"Yeah, but there's no law against serving yourself or failing to faithfully execute the laws, so there's nothing we can do about it."Hse Dem trial brief: President Trump abused the powers of his office to invite foreign interference in an election for his own personal political gain and to the detriment of American national security interests. He abandoned his oath to faithfully execute the laws— Chad Pergram (@ChadPergram) January 18, 2020
They don't have to make a legal argument, but they'll have to make one better than that. Because the real trial is not in the Senate. It's in the court of public opinion.
They don't need to make a legal argument, and they know it. But is this the team to make a political one? The House managers understand that better than Trump does.Cipollone plans to open Trump's defense on core constitutional issues. Then Sekulow for an overview. Starr, Ray, Dershowitz & others will tackle “discrete functions” during the trial, a source close to the president's legal team said Saturday. https://t.co/LcfJuazmio @politico— Darren Samuelsohn (@dsamuelsohn) January 18, 2020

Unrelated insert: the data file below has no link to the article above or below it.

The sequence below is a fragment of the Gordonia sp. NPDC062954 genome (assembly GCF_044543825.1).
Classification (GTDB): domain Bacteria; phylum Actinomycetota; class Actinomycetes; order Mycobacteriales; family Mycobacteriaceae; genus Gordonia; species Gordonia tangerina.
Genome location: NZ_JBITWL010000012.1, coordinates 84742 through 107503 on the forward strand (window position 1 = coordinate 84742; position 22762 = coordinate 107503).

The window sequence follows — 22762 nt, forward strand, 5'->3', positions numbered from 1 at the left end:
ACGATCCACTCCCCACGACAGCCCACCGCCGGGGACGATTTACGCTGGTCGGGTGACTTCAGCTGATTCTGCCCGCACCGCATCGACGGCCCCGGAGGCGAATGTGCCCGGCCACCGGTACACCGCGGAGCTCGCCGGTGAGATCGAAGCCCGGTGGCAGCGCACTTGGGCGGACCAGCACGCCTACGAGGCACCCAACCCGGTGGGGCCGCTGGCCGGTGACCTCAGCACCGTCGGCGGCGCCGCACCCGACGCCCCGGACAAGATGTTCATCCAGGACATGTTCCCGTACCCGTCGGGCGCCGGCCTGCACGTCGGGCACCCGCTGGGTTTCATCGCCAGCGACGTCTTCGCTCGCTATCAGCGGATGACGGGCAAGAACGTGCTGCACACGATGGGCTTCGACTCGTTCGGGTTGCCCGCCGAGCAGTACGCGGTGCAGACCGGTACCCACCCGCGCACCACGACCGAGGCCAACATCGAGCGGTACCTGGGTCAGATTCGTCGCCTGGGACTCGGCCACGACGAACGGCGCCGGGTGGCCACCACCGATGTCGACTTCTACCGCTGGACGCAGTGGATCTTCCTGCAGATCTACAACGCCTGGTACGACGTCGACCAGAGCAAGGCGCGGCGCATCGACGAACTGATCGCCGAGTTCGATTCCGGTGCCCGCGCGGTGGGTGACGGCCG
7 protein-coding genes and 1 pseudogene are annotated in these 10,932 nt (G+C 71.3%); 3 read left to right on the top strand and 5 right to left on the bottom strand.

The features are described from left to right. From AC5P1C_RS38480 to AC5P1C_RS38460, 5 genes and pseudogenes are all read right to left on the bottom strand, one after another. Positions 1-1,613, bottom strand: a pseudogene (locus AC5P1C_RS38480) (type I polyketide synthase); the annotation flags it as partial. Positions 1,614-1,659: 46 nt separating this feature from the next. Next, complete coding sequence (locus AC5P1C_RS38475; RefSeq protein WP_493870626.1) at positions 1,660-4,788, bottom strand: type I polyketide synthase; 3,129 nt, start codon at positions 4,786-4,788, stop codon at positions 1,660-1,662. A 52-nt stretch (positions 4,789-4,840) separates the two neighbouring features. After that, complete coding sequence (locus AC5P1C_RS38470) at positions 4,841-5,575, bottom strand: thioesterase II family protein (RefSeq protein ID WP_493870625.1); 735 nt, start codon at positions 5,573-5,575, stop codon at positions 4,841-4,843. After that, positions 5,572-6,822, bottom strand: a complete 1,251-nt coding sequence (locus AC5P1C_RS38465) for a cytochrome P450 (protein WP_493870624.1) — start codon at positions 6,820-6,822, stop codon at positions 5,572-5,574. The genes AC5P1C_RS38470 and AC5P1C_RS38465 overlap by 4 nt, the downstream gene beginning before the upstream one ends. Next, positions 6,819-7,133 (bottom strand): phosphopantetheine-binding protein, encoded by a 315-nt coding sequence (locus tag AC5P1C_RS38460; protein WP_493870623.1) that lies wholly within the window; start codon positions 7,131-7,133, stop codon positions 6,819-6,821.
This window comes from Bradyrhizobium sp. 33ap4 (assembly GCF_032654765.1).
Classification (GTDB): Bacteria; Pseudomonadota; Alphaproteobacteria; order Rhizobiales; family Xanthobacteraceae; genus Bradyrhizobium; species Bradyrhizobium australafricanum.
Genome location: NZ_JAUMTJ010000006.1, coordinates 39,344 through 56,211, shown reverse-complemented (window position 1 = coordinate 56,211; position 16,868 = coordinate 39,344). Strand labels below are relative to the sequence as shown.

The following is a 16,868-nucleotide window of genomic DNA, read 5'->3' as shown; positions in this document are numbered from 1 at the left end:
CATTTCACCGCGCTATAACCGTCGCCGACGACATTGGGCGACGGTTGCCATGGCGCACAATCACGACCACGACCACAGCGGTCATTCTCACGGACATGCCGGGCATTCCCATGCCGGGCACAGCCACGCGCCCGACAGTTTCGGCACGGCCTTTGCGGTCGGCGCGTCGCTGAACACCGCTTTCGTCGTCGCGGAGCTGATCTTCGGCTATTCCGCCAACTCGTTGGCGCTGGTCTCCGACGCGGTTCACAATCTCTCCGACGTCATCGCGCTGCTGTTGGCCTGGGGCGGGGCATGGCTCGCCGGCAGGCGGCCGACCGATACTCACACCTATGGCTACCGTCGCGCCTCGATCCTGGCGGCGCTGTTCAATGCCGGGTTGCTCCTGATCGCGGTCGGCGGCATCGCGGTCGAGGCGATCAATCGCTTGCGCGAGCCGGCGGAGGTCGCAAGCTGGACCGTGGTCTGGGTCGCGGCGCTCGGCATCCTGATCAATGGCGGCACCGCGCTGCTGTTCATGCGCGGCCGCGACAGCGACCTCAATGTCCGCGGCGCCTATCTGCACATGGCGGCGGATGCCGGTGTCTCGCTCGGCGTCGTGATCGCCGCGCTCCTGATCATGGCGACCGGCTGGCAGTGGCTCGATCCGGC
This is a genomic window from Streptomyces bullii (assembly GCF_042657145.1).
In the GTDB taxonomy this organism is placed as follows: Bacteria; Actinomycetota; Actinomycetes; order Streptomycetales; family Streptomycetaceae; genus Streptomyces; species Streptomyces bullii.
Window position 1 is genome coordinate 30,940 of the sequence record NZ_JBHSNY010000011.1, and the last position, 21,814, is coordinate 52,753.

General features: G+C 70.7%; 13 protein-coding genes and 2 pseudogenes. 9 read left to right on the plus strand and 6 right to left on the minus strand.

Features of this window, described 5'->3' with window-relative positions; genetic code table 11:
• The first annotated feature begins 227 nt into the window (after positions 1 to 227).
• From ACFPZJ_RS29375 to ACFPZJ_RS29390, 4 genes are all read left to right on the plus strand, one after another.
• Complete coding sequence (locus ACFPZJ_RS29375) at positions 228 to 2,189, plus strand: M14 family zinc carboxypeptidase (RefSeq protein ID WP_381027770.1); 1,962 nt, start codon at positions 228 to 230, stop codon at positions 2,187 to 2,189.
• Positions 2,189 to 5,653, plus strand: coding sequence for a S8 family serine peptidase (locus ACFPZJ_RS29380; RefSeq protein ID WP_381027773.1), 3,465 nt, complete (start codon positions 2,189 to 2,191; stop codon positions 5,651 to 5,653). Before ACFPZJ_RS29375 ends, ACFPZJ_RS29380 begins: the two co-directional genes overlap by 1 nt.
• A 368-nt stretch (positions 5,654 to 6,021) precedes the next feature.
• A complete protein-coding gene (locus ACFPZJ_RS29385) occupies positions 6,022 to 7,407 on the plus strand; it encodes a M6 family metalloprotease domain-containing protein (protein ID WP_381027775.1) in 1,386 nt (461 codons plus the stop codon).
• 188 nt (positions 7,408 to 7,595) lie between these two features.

The strength of their Constitutional argument is that, if they say so, it's unconstitutional. Which returns the battle to a spat between Congress and the White House. But the question remains: if Congress can't question the POTUS, and the POTUS can't be impeached for not doing his job faithfully, haven't we truly established the Imperial Presidency?Trump team response to House brief pic.twitter.com/PnMFh6L8SE— Maggie Haberman (@maggieNYT) January 18, 2020
The winning argument is not "I can't do anything wrong and you can't ever prove I did anything wrong." That's the argument of a criminal who escaped justice on a technicality. A very Pyhrric victory, indeed.